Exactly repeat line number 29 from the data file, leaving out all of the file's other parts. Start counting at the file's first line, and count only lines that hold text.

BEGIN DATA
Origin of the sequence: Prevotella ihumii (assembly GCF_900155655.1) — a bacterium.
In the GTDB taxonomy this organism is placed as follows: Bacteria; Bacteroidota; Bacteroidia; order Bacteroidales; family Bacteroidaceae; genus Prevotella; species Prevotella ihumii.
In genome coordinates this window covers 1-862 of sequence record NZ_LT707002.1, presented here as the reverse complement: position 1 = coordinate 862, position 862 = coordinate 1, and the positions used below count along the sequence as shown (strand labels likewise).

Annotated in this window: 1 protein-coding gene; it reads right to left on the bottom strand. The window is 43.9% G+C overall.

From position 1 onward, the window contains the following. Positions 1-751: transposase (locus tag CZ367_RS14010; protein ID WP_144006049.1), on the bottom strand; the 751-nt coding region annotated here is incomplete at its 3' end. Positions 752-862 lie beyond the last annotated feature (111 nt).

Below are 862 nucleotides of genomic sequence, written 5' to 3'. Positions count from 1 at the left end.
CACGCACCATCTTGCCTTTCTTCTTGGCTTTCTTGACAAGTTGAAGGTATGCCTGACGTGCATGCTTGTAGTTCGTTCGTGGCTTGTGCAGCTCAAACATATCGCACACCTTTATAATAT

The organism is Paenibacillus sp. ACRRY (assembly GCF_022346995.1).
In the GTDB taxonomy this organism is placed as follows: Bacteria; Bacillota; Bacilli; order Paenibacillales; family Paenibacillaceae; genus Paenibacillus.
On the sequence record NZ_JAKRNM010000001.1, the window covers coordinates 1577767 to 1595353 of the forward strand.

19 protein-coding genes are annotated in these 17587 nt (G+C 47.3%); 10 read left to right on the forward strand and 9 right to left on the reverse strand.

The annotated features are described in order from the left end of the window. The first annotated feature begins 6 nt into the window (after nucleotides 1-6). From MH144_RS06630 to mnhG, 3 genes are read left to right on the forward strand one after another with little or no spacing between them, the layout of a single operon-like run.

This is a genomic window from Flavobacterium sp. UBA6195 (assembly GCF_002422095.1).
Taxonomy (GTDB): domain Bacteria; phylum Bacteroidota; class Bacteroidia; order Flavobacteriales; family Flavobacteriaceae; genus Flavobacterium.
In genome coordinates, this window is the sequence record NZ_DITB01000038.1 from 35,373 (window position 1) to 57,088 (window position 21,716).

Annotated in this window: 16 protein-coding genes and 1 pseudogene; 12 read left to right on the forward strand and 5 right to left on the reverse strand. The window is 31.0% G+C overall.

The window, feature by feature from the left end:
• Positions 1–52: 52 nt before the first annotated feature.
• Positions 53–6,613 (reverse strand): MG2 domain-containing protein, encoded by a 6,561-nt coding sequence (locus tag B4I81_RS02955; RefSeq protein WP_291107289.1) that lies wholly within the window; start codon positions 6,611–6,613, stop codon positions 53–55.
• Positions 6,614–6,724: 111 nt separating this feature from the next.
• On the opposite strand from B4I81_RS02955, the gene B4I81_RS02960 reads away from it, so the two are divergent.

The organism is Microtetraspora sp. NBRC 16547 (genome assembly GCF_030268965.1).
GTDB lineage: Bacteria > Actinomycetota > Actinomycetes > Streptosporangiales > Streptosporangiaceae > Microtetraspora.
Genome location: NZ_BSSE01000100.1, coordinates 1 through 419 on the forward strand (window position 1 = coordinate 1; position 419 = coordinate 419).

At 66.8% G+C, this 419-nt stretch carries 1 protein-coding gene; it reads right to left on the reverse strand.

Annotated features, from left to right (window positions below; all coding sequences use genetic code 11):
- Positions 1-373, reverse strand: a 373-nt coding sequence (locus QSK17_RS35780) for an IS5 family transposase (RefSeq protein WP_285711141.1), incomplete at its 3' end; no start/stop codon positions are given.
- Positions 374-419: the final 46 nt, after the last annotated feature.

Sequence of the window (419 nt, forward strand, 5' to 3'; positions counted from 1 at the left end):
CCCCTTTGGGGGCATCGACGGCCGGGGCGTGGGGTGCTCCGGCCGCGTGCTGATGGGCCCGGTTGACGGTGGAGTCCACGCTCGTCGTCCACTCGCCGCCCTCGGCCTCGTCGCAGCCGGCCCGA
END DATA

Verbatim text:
Sequence of the window (419 nt, forward strand, 5' to 3'; positions counted from 1 at the left end):